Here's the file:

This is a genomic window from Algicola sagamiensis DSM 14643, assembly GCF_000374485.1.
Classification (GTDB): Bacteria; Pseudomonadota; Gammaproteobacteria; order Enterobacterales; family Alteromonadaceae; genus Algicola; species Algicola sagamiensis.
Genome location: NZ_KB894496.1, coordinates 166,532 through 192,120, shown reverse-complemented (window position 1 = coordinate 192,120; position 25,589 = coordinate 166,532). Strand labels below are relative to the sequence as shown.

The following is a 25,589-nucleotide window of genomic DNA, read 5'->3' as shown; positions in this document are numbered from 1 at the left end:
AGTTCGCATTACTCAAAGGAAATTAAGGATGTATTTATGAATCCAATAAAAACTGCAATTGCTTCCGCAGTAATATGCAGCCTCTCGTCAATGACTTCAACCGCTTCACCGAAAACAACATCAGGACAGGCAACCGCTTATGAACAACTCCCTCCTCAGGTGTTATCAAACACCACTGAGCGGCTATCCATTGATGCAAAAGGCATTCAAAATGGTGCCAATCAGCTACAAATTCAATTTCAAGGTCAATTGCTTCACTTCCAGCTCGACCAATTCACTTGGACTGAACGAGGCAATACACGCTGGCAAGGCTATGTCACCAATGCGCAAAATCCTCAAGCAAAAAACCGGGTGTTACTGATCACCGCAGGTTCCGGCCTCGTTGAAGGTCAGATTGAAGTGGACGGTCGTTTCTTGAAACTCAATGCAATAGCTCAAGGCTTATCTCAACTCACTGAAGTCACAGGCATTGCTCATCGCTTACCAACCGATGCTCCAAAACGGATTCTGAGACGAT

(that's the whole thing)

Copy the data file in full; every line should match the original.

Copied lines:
This is a genomic window from Algicola sagamiensis DSM 14643, assembly GCF_000374485.1.
Classification (GTDB): Bacteria; Pseudomonadota; Gammaproteobacteria; order Enterobacterales; family Alteromonadaceae; genus Algicola; species Algicola sagamiensis.
Genome location: NZ_KB894496.1, coordinates 166,532 through 192,120, shown reverse-complemented (window position 1 = coordinate 192,120; position 25,589 = coordinate 166,532). Strand labels below are relative to the sequence as shown.

The following is a 25,589-nucleotide window of genomic DNA, read 5'->3' as shown; positions in this document are numbered from 1 at the left end:
AGTTCGCATTACTCAAAGGAAATTAAGGATGTATTTATGAATCCAATAAAAACTGCAATTGCTTCCGCAGTAATATGCAGCCTCTCGTCAATGACTTCAACCGCTTCACCGAAAACAACATCAGGACAGGCAACCGCTTATGAACAACTCCCTCCTCAGGTGTTATCAAACACCACTGAGCGGCTATCCATTGATGCAAAAGGCATTCAAAATGGTGCCAATCAGCTACAAATTCAATTTCAAGGTCAATTGCTTCACTTCCAGCTCGACCAATTCACTTGGACTGAACGAGGCAATACACGCTGGCAAGGCTATGTCACCAATGCGCAAAATCCTCAAGCAAAAAACCGGGTGTTACTGATCACCGCAGGTTCCGGCCTCGTTGAAGGTCAGATTGAAGTGGACGGTCGTTTCTTGAAACTCAATGCAATAGCTCAAGGCTTATCTCAACTCACTGAAGTCACAGGCATTGCTCATCGCTTACCAACCGATGCTCCAAAACGGATTCTGAGACGAT